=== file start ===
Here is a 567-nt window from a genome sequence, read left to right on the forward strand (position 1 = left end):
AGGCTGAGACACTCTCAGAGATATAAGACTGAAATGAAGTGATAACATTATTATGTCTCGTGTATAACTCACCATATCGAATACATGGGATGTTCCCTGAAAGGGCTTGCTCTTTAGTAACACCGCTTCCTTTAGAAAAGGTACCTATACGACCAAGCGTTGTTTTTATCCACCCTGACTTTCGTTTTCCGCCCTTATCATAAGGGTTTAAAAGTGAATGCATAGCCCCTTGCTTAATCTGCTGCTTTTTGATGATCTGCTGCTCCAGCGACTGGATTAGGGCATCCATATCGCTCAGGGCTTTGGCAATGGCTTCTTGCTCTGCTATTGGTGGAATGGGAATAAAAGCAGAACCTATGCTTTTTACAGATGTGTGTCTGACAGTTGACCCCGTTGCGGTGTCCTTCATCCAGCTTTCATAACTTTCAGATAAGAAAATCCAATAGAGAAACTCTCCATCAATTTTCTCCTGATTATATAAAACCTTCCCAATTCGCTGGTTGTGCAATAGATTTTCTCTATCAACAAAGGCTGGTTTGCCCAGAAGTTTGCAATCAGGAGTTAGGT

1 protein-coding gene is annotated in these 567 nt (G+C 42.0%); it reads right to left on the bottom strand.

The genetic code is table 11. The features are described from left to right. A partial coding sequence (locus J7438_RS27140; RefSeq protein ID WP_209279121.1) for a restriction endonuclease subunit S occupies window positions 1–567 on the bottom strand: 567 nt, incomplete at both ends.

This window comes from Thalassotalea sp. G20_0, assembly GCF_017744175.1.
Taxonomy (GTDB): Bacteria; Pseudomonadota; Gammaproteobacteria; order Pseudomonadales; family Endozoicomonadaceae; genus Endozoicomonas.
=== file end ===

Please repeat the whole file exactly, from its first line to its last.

Here is a 567-nt window from a genome sequence, read left to right on the forward strand (position 1 = left end):
AGGCTGAGACACTCTCAGAGATATAAGACTGAAATGAAGTGATAACATTATTATGTCTCGTGTATAACTCACCATATCGAATACATGGGATGTTCCCTGAAAGGGCTTGCTCTTTAGTAACACCGCTTCCTTTAGAAAAGGTACCTATACGACCAAGCGTTGTTTTTATCCACCCTGACTTTCGTTTTCCGCCCTTATCATAAGGGTTTAAAAGTGAATGCATAGCCCCTTGCTTAATCTGCTGCTTTTTGATGATCTGCTGCTCCAGCGACTGGATTAGGGCATCCATATCGCTCAGGGCTTTGGCAATGGCTTCTTGCTCTGCTATTGGTGGAATGGGAATAAAAGCAGAACCTATGCTTTTTACAGATGTGTGTCTGACAGTTGACCCCGTTGCGGTGTCCTTCATCCAGCTTTCATAACTTTCAGATAAGAAAATCCAATAGAGAAACTCTCCATCAATTTTCTCCTGATTATATAAAACCTTCCCAATTCGCTGGTTGTGCAATAGATTTTCTCTATCAACAAAGGCTGGTTTGCCCAGAAGTTTGCAATCAGGAGTTAGGT

1 protein-coding gene is annotated in these 567 nt (G+C 42.0%); it reads right to left on the bottom strand.

The genetic code is table 11. The features are described from left to right. A partial coding sequence (locus J7438_RS27140; RefSeq protein ID WP_209279121.1) for a restriction endonuclease subunit S occupies window positions 1–567 on the bottom strand: 567 nt, incomplete at both ends.

This window comes from Thalassotalea sp. G20_0, assembly GCF_017744175.1.
Taxonomy (GTDB): Bacteria; Pseudomonadota; Gammaproteobacteria; order Pseudomonadales; family Endozoicomonadaceae; genus Endozoicomonas.